Before dissecting the substance of Butler’s speech, Wilson belittles the speaking style of “the most excitable Senator:”
I intend to hold that Senator to-day to the record. Yes, sir, I have his words, and I intend to hold him responsible for them. I am accustomed to deal with facts, as that Senator will discover before I close.
…the Senator from South Carolina addressed the Senate, then, as now, in a long speech, running through two days….you must read that speech, read it all through, look at it carefully, consider its words and its phrases, to understand the tone he evinced towards Mr. Sumner and towards Massachusetts and the Northern men who stood with him. I need not say that there were bitter words, taunting words in the speech. I was not here to listen to it, but we all know…that the Senator from South Carolina is often more offensive in the manner which he exhibits, and he throws more of contempt and more of ridicule in that manner than he can put in his words, and he is not entirely destitute of the ability of using words in that connection.
Uncivilized Races (1868)
Published by the Anthropological Society, New York
In this attempt to rationalize “that many races of men are incapable of civilization,” this paper, read before the Anthropological Society of America, makes similar arguments to those of John Van Evrie seen above.
The intellectual and moral character of Races is as permanent and unchangeable as their physical type. That is, we can no more tempt, or educate, or elevate a Race, above its natural character and condition, than we can alter its typical complexion. Gymnastic exercises will do as much to change the anatomy and physiology of a Race as education will to elevate it in the moral scale. Civilization and barbarism are therefore natural conditions of Races. No Race which is now civilized was ever barbarous. And no Race which is now barbarous was ever civilized. We challenge any one to produce an instance on the face of the globe, in the whole historic period of five thousand years, which is an exception to this proposition.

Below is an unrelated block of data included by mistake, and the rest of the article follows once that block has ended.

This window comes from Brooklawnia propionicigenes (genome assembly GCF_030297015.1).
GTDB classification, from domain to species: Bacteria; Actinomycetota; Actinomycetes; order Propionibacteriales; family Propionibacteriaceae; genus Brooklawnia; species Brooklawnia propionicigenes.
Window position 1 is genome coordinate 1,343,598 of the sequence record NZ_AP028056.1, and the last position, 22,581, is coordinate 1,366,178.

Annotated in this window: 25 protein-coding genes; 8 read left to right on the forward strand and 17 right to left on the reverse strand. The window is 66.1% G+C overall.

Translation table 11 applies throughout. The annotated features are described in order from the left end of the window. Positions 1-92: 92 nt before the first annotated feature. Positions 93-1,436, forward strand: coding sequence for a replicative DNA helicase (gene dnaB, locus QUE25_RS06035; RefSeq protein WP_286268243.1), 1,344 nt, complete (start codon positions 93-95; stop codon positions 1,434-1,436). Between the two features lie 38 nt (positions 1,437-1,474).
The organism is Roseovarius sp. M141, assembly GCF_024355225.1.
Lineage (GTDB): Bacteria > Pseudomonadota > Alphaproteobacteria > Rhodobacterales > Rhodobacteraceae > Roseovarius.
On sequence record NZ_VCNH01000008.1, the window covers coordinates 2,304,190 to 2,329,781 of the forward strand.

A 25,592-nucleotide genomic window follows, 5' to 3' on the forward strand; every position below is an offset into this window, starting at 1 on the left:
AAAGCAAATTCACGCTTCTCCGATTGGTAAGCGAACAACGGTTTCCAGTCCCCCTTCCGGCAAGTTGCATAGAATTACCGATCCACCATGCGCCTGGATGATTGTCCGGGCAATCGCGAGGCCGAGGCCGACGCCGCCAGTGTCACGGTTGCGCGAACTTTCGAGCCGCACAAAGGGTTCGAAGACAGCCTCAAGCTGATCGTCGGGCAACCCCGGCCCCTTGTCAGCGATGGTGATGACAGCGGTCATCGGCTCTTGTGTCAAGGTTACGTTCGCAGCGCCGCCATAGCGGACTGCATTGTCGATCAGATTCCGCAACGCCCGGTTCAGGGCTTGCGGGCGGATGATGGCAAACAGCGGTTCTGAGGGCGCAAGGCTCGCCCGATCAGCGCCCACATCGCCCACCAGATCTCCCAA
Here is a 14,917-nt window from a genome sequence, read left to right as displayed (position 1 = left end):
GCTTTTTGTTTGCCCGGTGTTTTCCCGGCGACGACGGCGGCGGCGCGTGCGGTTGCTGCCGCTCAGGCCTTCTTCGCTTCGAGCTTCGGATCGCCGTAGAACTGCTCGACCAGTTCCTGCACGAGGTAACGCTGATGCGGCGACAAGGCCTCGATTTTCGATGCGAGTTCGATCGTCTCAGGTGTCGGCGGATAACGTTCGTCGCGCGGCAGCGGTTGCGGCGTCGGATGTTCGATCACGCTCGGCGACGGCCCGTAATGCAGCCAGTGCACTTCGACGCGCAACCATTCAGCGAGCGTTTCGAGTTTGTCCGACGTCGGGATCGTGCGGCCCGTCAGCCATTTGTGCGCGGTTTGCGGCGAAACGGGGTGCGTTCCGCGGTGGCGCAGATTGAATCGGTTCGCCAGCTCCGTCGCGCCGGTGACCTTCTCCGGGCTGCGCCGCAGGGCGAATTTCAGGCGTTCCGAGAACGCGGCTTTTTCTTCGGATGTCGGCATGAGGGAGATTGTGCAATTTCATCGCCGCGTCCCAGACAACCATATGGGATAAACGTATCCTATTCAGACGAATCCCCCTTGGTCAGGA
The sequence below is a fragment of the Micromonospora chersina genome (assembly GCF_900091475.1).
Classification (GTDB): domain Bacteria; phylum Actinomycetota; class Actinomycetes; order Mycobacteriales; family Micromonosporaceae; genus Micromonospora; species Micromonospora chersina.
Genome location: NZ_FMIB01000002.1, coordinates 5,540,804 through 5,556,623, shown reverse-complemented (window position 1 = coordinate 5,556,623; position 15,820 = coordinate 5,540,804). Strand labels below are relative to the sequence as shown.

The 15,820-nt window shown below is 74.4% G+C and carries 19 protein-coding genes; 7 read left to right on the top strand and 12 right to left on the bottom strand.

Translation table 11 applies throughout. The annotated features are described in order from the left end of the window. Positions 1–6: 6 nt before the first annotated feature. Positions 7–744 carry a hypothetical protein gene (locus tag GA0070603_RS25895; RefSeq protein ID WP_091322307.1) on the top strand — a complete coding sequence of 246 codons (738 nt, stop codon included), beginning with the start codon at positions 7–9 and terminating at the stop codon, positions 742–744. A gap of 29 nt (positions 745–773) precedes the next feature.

Ever since the sixteenth century Europe has been trying to civilize the wild tribes of the East, without the least beneficial result. Look at the failure of the English to civilize the natives of India. It is long since the Dutch subjugated the natives of Java, but not the slightest progress has been made towards their civilization. What has been the result of the Spanish rule in Mexico and the South and Central American States? Not to elevate the natives in the least; but only to degrade and destroy the Spanish blood, by admixture with that of the aborigines and negroes. The attempt to practice “universal human brotherhood” in all these countries has simply destroyed the Caucassian [sic] race there, without the least improvement of the native race.
Wallack Combination Troupe! (1864)
This month’s release also includes many interesting broadsides such as this advertisement for two nights of entertainment at Philadelphia’s Temperance Hall. The “galaxy of talent” includes J. Clark Well, “the Greatest Ethiopian Comedian of the Age,” and Master Bobby Wells, “the most Eccentric Ethiopian and Yankee Comedian and the Best Jig Dancer of the Country of his Age.” Guests are reminded of hall rules:
All stamping, whistling, or other disorderly conduct strictly forbidden in the Hall. Efficient Officers will be on hand to maintain perfect order.
For more information about Afro-Americana Imprints, 1535-1922: From the Library Company of Philadelphia, or to request a trial for your institution, please contact email@example.com.